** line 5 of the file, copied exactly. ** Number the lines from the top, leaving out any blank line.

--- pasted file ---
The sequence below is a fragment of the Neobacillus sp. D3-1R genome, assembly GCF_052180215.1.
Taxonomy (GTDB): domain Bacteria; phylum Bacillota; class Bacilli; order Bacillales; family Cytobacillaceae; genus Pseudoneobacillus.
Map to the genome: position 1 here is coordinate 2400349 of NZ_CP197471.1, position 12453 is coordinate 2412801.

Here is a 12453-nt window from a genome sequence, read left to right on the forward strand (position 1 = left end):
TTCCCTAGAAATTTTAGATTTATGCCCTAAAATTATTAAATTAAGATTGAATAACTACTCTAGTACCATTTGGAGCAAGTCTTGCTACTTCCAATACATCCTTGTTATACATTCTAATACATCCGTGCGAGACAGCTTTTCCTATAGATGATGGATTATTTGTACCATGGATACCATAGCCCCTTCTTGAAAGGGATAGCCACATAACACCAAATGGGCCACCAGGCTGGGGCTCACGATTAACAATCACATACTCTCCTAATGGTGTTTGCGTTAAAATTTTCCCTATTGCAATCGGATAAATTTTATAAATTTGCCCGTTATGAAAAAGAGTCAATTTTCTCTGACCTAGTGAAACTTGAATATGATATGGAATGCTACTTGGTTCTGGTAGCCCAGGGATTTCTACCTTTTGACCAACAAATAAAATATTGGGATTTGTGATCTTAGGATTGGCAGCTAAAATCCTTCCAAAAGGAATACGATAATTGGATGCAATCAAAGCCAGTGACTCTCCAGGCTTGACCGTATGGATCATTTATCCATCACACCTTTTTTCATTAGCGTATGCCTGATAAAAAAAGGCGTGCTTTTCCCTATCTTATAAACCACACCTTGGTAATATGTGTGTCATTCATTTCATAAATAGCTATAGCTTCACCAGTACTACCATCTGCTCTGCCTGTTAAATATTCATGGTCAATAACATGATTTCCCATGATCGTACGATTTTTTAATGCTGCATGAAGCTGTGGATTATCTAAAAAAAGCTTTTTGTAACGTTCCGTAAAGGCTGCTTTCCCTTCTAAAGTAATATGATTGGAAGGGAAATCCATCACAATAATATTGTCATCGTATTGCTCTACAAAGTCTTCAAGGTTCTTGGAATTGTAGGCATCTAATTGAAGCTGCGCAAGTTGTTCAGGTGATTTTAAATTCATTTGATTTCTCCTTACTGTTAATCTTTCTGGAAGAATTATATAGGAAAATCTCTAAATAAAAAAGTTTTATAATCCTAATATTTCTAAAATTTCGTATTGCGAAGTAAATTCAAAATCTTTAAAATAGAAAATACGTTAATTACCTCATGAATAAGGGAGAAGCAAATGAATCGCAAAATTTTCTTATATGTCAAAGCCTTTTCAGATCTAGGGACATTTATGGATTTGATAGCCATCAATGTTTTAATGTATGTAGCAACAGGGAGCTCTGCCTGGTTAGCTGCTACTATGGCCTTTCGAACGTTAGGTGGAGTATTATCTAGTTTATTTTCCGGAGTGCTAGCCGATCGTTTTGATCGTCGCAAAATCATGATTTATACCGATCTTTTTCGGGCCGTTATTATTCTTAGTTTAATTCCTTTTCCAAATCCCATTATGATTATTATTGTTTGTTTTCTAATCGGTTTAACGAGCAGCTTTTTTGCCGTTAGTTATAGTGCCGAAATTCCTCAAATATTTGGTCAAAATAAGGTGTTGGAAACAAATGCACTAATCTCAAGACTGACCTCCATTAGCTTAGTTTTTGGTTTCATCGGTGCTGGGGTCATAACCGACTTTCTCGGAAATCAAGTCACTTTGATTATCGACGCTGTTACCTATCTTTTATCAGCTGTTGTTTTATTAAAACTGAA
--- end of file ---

TTCCCTAGAAATTTTAGATTTATGCCCTAAAATTATTAAATTAAGATTGAATAACTACTCTAGTACCATTTGGAGCAAGTCTTGCTACTTCCAATACATCCTTGTTATACATTCTAATACATCCGTGCGAGACAGCTTTTCCTATAGATGATGGATTATTTGTACCATGGATACCATAGCCCCTTCTTGAAAGGGATAGCCACATAACACCAAATGGGCCACCAGGCTGGGGCTCACGATTAACAATCACATACTCTCCTAATGGTGTTTGCGTTAAAATTTTCCCTATTGCAATCGGATAAATTTTATAAATTTGCCCGTTATGAAAAAGAGTCAATTTTCTCTGACCTAGTGAAACTTGAATATGATATGGAATGCTACTTGGTTCTGGTAGCCCAGGGATTTCTACCTTTTGACCAACAAATAAAATATTGGGATTTGTGATCTTAGGATTGGCAGCTAAAATCCTTCCAAAAGGAATACGATAATTGGATGCAATCAAAGCCAGTGACTCTCCAGGCTTGACCGTATGGATCATTTATCCATCACACCTTTTTTCATTAGCGTATGCCTGATAAAAAAAGGCGTGCTTTTCCCTATCTTATAAACCACACCTTGGTAATATGTGTGTCATTCATTTCATAAATAGCTATAGCTTCACCAGTACTACCATCTGCTCTGCCTGTTAAATATTCATGGTCAATAACATGATTTCCCATGATCGTACGATTTTTTAATGCTGCATGAAGCTGTGGATTATCTAAAAAAAGCTTTTTGTAACGTTCCGTAAAGGCTGCTTTCCCTTCTAAAGTAATATGATTGGAAGGGAAATCCATCACAATAATATTGTCATCGTATTGCTCTACAAAGTCTTCAAGGTTCTTGGAATTGTAGGCATCTAATTGAAGCTGCGCAAGTTGTTCAGGTGATTTTAAATTCATTTGATTTCTCCTTACTGTTAATCTTTCTGGAAGAATTATATAGGAAAATCTCTAAATAAAAAAGTTTTATAATCCTAATATTTCTAAAATTTCGTATTGCGAAGTAAATTCAAAATCTTTAAAATAGAAAATACGTTAATTACCTCATGAATAAGGGAGAAGCAAATGAATCGCAAAATTTTCTTATATGTCAAAGCCTTTTCAGATCTAGGGACATTTATGGATTTGATAGCCATCAATGTTTTAATGTATGTAGCAACAGGGAGCTCTGCCTGGTTAGCTGCTACTATGGCCTTTCGAACGTTAGGTGGAGTATTATCTAGTTTATTTTCCGGAGTGCTAGCCGATCGTTTTGATCGTCGCAAAATCATGATTTATACCGATCTTTTTCGGGCCGTTATTATTCTTAGTTTAATTCCTTTTCCAAATCCCATTATGATTATTATTGTTTGTTTTCTAATCGGTTTAACGAGCAGCTTTTTTGCCGTTAGTTATAGTGCCGAAATTCCTCAAATATTTGGTCAAAATAAGGTGTTGGAAACAAATGCACTAATCTCAAGACTGACCTCCATTAGCTTAGTTTTTGGTTTCATCGGTGCTGGGGTCATAACCGACTTTCTCGGAAATCAAGTCACTTTGATTATCGACGCTGTTACCTATCTTTTATCAGCTGTTGTTTTATTAAAACTGAA